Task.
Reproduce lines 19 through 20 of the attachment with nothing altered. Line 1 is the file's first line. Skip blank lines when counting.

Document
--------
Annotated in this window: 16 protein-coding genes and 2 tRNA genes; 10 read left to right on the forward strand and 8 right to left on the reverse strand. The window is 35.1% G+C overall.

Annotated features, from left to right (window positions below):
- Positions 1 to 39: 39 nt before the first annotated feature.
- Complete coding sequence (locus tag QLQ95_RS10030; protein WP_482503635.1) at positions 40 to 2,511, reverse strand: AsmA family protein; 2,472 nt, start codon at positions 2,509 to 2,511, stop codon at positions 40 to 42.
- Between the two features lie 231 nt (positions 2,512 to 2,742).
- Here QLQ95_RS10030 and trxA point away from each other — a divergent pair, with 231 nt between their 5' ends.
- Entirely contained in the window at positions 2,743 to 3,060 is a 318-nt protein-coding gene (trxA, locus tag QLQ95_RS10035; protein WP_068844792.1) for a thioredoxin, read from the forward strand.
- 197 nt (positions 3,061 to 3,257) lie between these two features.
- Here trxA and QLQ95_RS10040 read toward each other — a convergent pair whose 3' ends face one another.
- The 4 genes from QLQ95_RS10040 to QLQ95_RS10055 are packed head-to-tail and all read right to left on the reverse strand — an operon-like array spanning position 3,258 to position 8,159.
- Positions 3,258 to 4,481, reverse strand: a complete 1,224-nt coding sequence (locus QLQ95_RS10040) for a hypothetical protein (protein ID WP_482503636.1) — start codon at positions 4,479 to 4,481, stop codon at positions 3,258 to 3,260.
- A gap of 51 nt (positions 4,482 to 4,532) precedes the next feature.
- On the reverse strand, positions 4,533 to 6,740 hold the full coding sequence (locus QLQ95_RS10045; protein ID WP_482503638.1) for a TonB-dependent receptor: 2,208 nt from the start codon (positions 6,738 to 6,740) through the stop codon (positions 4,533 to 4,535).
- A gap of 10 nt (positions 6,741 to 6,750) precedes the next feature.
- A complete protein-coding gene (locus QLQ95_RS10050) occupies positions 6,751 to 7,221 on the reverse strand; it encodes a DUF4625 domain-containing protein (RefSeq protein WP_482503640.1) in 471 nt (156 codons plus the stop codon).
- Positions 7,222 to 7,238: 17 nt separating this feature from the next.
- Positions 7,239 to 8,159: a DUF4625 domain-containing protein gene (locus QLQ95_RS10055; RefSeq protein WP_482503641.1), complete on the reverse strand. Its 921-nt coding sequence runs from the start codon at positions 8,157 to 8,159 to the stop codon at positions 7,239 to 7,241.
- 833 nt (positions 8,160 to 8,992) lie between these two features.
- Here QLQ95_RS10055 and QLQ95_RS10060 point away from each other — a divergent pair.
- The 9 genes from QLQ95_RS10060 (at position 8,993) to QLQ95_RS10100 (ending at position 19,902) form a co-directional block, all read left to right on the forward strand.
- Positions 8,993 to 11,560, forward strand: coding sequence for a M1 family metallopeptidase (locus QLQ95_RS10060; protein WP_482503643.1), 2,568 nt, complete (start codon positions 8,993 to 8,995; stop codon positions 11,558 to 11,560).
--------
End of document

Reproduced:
- Here QLQ95_RS10055 and QLQ95_RS10060 point away from each other — a divergent pair.
- The 9 genes from QLQ95_RS10060 (at position 8,993) to QLQ95_RS10100 (ending at position 19,902) form a co-directional block, all read left to right on the forward strand.